Social Capital Revisited: An Extended Examination of Family Social Capital and Outcomes Later in the Life-Course

David E. Carter, University of Cincinnati
John Paul Wright, University of Cincinnati

ABSTRACT
Family capital has emerged as a salient theoretical construct in research on the effects parents have on their children. Prior research by Wright, Cullen, and Miller (2001), for example, shows that family capital early in life has potent effects on adolescent attainment later in life. Our research extends Wright, Cullen, and Miller's (2001) work, to include the final wave of the National Youth Survey (NYS). Following their research, we explore 1) whether early family capital continues to influence adjustment into the adult years and 2) whether early capital buffers against the deleterious effects of delinquent involvement.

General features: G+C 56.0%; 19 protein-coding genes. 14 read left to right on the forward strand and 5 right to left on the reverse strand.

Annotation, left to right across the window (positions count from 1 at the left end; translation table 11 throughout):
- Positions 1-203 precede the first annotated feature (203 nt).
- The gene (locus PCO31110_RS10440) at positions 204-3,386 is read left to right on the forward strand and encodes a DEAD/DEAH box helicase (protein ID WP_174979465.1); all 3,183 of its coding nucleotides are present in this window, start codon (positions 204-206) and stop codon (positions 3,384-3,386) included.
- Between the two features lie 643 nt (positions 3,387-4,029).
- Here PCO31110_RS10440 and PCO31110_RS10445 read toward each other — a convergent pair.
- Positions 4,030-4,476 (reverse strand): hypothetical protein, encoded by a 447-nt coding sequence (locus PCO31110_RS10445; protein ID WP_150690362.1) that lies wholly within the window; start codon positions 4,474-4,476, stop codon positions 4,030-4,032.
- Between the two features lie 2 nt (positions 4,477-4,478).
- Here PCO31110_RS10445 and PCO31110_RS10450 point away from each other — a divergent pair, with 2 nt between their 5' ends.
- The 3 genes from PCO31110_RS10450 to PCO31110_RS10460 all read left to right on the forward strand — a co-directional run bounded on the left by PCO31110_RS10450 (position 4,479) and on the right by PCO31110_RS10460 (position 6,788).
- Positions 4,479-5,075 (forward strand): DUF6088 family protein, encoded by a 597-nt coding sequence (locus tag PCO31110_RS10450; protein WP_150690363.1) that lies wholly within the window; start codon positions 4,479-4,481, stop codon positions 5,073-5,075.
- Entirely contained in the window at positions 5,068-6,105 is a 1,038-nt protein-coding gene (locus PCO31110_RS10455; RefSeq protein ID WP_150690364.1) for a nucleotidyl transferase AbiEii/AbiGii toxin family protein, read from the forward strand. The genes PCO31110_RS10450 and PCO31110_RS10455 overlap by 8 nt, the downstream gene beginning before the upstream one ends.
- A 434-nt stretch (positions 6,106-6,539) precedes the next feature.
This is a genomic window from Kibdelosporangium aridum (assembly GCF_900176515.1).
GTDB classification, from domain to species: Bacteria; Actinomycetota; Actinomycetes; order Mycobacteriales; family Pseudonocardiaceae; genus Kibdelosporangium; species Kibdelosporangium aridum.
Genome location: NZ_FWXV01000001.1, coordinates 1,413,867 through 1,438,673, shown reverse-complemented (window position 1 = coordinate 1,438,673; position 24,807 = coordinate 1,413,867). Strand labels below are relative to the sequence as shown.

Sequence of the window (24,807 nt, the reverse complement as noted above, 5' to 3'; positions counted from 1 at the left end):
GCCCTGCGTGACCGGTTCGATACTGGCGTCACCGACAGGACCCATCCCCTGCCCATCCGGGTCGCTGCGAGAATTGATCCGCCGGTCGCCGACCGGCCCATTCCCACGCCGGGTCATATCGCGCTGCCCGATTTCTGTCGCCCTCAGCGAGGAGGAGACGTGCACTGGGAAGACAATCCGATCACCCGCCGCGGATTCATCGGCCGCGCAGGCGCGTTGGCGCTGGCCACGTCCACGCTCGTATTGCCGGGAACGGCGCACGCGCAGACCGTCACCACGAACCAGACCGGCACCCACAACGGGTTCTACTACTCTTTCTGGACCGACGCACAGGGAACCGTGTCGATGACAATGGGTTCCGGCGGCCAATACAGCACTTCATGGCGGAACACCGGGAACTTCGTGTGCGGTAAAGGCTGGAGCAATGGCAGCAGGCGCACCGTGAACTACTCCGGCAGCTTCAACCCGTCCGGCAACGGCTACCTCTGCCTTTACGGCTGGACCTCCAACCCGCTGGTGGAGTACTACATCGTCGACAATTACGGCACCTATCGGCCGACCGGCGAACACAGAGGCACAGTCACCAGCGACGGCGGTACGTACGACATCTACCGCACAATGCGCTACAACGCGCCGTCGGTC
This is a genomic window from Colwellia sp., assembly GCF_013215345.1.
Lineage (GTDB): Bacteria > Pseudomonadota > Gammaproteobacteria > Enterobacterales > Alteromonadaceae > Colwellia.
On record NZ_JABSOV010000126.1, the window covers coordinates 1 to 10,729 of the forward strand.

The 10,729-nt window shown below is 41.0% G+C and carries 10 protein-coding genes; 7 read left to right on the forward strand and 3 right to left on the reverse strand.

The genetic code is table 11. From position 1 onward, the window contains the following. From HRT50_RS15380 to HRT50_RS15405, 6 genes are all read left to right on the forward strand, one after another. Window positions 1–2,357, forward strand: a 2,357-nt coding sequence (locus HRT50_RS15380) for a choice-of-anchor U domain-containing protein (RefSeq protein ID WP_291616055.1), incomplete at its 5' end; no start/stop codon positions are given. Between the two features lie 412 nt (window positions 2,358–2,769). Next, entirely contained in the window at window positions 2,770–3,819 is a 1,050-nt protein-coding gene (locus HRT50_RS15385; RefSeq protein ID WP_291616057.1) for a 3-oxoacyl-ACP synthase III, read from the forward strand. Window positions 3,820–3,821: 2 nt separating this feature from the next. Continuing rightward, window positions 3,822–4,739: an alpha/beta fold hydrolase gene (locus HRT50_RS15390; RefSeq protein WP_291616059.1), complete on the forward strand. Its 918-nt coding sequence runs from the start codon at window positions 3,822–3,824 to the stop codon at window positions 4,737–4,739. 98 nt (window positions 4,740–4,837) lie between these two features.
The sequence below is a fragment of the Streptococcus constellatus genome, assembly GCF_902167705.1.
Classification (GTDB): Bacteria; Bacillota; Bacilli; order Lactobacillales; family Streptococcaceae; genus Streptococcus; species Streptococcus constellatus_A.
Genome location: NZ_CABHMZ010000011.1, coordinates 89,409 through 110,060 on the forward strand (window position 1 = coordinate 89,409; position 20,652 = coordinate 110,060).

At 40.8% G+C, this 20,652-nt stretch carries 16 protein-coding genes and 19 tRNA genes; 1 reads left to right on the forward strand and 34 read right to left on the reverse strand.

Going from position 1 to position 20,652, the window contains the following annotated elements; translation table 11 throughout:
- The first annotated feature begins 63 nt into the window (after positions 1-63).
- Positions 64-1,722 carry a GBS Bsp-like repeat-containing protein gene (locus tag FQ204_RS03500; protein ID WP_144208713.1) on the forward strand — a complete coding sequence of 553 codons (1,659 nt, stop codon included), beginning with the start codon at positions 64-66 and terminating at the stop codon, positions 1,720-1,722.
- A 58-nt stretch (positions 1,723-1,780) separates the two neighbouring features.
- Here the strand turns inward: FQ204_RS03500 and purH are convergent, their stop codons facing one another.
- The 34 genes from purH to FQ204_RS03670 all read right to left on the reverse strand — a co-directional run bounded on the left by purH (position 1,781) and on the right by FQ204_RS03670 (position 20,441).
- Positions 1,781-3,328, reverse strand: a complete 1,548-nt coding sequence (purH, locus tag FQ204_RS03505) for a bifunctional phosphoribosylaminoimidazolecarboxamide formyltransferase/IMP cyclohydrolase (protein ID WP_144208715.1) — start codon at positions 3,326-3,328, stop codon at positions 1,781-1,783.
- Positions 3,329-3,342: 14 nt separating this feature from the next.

(Return to Program Resources)

Updated 05/20/2006